Bill Morris: Sales and Prices -- Austin compared

Sales and Prices -- Austin compared

A few weeks ago the National Association of Realtors® reported:  Existing-Home Sales Rise Again in January<!-- WebTrends Script End--> (02/23/2011).  Among the available supporting data were comparisons of single family home sales -- units sold and median sale prices -- in 20 metropolitan areas and the U.S. average for January 2010 and January 2011.  I am always interested in how the Austin/Central Texas market compares to other major cities, so I added that data to create this chart:

Home Sales and Prices 01-2010 vs. 01-2011

You may click that chart to enlarge it.  Note that Austin was one of only two cities to experience positive growth in both prices and unit sales over this 12-month period.  It was in the top 5 cities for sales growth, and the top 4 for median price growth.  Austin's 5% change in median price was below the 7.8% average rate of increase since 1990, but still a strong performance.  Couple that with an increase in unit sales of more than 3x the national average, and this is really impressive.

The NAR report also noted a significant increase in the percentage of cash sales nationally, from 17% of all sales in January 2010 to 23% in January 2011.  Austin, too, has seen growth in that ratio:

Austin Metro Cash Sales 01-2007 to 01-2011

The total contribution of cash sales in the Austin area remains well below the national average, but the slope of the increase is comparable -- from 13.6% in January 2010 to 18.1% in January 2011.  Notice the blue line in that chart, however.  It shows that the number of cash sales in Austin has been very steady throughout the housing downturn, which Austin and Central Texas entered later than most of the country.  The reason for the increase in the percentage of all sales that are cash is that total sales volume declined.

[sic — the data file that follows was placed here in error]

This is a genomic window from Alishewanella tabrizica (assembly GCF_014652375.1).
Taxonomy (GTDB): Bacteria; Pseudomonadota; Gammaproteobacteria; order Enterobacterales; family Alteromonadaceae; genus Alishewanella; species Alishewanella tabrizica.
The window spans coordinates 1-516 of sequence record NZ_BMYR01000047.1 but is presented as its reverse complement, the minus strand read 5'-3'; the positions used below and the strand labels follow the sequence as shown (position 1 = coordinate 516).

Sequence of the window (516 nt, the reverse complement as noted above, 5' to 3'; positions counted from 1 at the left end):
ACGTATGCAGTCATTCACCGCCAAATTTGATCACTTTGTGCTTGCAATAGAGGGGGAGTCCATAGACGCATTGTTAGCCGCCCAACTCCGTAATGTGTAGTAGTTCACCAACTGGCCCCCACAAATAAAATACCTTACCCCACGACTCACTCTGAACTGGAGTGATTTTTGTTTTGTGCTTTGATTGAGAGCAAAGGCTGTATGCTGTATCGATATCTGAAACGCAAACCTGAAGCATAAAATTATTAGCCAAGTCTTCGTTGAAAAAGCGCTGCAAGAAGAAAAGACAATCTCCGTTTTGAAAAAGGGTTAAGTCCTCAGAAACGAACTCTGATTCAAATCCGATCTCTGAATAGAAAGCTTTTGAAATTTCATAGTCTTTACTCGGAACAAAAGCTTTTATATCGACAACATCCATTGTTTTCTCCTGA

I have not analyzed this level of detail for other market areas, but I suspect we would find the same is largely true.  Nervous or discouraged homebuyers, sellers reluctant to list with reduced values, and very real challenges in mortgage loan qualification and in closing mortgage-financed purchases all conspired to reduce total sales.  This allowed cash investors to become a larger portion of sales without really increasing their level of activity as much as it appears.  In cities with more foreclosures than Austin (see Foreclosure Impact in Austin), large declines in home values undoubtedly allowed investors to buy more units for the same cash, which would account for the difference between 18% cash in Austin vs. 23% cash nationally.

Austin still looks to lead the country out of the housing downturn ....  More news to come as 2011 progresses.

Bill F. Morris, ABR, CRS, CDPE, e-PRO, MBA
RE/MAX Capital City
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Comment balloon 0 commentsBill Morris • March 14 2011 07:07PM

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